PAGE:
I have raised the Eisenia fotida (composting worm)for going on six years now for commercial resale purposes.
I question sincerely whether my composting red wiggler would survive on a large scale, the soil in Michigan.
If massive amounts of organic materials was piled onto the area in the fall, however, then this area would have red wigglers in the spring of the year-having survived the harsh winters of Michigan.
Red wigglers need over one foot of organic material piled up in order to go down and escape the freezing of the top material. If the freeze goes over one foot deep with just one foot of organic matter, the worm will freeze to death, as they can't bury themselves in hard soil. If they can't bury themselves, they will freeze to death.
I keep my commercial stock of red wigglers in an unheated barn, and they survive just fine through Wisconsin's harsh winters. I cover the aged horse manure with hay and straw for insulation-which is why they survive. The worms go "semi" dormant-meaning they feed very little and little if any reproduction occurs in the winter time. My worms require a little soil in the organic matter, to provide the 'grit' necessary to digest their food.

RE: The million dollar red worm question!

In general my though is if you have an indoor bin spreading worms in the garden is a waste of money If you keep some mulch in your garden and lots of compost it will be full of worms the free way

Also the frost line can change very much from on location to another on my 40 acres there are places that are low ground I can scrape the snow off and dig a hole no problem other spots have 5 feet of hard frost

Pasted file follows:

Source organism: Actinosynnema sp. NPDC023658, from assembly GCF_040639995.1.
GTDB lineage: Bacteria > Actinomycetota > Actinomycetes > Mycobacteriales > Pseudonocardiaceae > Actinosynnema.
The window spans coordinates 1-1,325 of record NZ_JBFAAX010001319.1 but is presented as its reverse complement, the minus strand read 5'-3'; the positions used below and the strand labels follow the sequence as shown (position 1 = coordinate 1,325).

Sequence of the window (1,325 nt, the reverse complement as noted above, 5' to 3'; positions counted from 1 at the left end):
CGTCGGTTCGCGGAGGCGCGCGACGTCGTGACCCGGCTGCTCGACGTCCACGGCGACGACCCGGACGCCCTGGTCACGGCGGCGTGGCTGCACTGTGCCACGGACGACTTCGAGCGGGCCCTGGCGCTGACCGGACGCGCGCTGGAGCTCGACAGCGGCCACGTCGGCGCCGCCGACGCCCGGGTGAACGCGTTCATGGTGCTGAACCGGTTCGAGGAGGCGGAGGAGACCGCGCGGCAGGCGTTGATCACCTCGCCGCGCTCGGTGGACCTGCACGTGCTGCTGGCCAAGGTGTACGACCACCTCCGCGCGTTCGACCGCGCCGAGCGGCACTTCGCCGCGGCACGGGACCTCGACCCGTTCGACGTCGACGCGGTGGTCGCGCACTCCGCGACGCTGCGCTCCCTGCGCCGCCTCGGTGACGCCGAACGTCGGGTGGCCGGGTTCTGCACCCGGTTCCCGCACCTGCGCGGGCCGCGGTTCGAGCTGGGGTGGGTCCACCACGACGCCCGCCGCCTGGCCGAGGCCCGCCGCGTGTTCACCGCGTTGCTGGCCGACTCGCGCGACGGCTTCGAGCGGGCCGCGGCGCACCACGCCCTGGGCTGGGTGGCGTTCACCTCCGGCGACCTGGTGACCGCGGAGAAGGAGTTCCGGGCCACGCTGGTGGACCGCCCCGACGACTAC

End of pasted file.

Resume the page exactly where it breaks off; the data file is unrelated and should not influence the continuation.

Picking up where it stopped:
Don't worry I will take the million dollars in payments of worms..

RE: The million dollar red worm question!

"red worms can live 4.5 years in a bin, but only 1 year in the wild" I can believe this. Nature and excess dryness and excess wetness probably does them in.

"bulk up her landscape" if she means raise the level of her gardens or lawn then I think in a few years what would be gained is eighths of an inch not inches. Even yards tall of leaves and grass over 10 years melt down to a few inchs. The grass is better in the tiny area where my old heavily composted garden was.

Worms have been found crawing around buckets of ice and leaves mixed.

I wonder if the garden lady buys new worms each spring and only vermicomposts during the summer. It would seem to reason that once the carrying capacity of a garden is met for worms that adding worms will only temporarily increase their numbers until naure rebalances them. If I had a ton of worms that were outgrowing every container I would maybe put some in a garden waste pile. Sharing them would be better. But if garden club lady is happy putting them in the garden I can't see as how it is hurting anything. Maybe she just does not want a bin inside the house over the winter.

I agree with the previous posters.